12-08-2016  7:53 pm      •     

Florida Gov. Rick Scott



TALLAHASSEE, Fla. (AP) -- Gov. Rick Scott and the Florida Cabinet have ended the automatic restoration of voting and other civil rights to nonviolent felons once their sentences are up.

Sitting as the Board of Executive Clemency, they voted 4-0 on Wednesday to change the panel's rules and require at least a five-year waiting period before ex-convicts can apply to get their rights back.

``If you're convicted ... you lost those rights,'' Scott said at a news conference later in the day. ``There ought to be a process to get those rights back.''

Law enforcement officials and state prosecutors favored the change, saying people who have broken the law need a waiting period to prove themselves.

Civil rights advocates called the new rule a step backward, tantamount to double punishment.

The change is effective immediately and potentially affects anywhere from 100,000 to 300,000 felons, experts said.

Previously, nonviolent felons' civil rights were restored automatically upon completion of their sentences and any probation. Those rights include voting, serving on a jury, holding public office and certain jobs requiring licenses, such as alarm system contractors and dental hygienists.

Florida last changed its felon rights process in 2007, under former Gov. Charlie Crist, allowing for automatic restoration. But ``automatic'' didn't mean instantly, as delays in administrative processing translated into ex-convicts waiting months or years to have their rights restored.

Immediately after the vote, the vice president of the National Association for the Advancement of Colored People's Florida State Conference said the panel had created a double standard.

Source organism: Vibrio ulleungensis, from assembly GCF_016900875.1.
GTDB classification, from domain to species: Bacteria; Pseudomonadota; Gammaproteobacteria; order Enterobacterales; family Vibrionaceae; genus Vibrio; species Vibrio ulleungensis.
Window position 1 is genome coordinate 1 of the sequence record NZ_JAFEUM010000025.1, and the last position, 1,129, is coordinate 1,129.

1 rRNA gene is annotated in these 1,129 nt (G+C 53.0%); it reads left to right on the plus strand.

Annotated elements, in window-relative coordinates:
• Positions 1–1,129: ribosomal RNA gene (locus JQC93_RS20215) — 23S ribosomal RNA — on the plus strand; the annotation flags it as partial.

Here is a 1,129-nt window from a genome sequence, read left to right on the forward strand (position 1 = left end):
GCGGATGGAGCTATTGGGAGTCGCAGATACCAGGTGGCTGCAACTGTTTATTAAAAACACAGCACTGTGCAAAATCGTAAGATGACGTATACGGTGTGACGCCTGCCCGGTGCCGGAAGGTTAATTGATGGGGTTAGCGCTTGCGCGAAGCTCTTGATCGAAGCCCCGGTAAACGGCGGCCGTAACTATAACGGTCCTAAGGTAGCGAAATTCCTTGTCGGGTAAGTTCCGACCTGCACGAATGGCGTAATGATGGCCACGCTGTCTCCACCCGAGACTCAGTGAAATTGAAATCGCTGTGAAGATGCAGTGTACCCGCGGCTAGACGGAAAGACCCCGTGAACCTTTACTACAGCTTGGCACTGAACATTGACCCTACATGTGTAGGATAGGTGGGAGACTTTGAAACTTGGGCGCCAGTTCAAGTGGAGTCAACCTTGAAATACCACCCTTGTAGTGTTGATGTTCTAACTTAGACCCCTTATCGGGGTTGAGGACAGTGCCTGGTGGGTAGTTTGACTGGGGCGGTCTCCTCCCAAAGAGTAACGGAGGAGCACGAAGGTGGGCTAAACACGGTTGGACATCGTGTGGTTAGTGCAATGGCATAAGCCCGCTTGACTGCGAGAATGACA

``Now, you're sentenced by the court, and then you're sentenced by the Cabinet,'' said the NAACP's Dale Landry, referring to the newly mandated waiting period. He also complained that the text of the change wasn't available until the day the panel voted on it.

Even Agriculture Commissioner Adam Putnam, who sits on the panel, seemed initially confused about the rule changes, championed by Attorney General Pam Bondi. ``We had some ambiguity coming into the meeting about what it would look like,'' he said later.

Howard Simon, executive director of the American Civil Liberties Union of Florida, said the panel's haste was ``the opposite of open and thoughtful government.'' Simon and Landry did, however, meet with Bondi last week to discuss their concerns.

She agreed with their argument that occupational licenses should not be denied to former inmates who have completed sentences.

Such licenses, advocates argue, are key to earning a livelihood. Bills now are pending in the Legislature that would sever the link between the restoration process and professional licenses.

But prosecutors and other lawmen echoed Bondi's main concerns -- ex-convicts should have to wait to prove they're responsible enough to get their civil rights back. And they should have to ask.

``We believe that convicted felons should be required to demonstrate their desire to have their rights restored,'' said Seminole County Sheriff Don Eslinger, representing the Florida Sheriffs Association.

State Sen. Arthenia Joyner, D-Tampa, had asked the panel to delay a vote on the change. ``People deserve the opportunity to become first-class citizens,'' she said.

Simon said the rule change is immune from court challenge because it falls under the pardon power of the executive branch.

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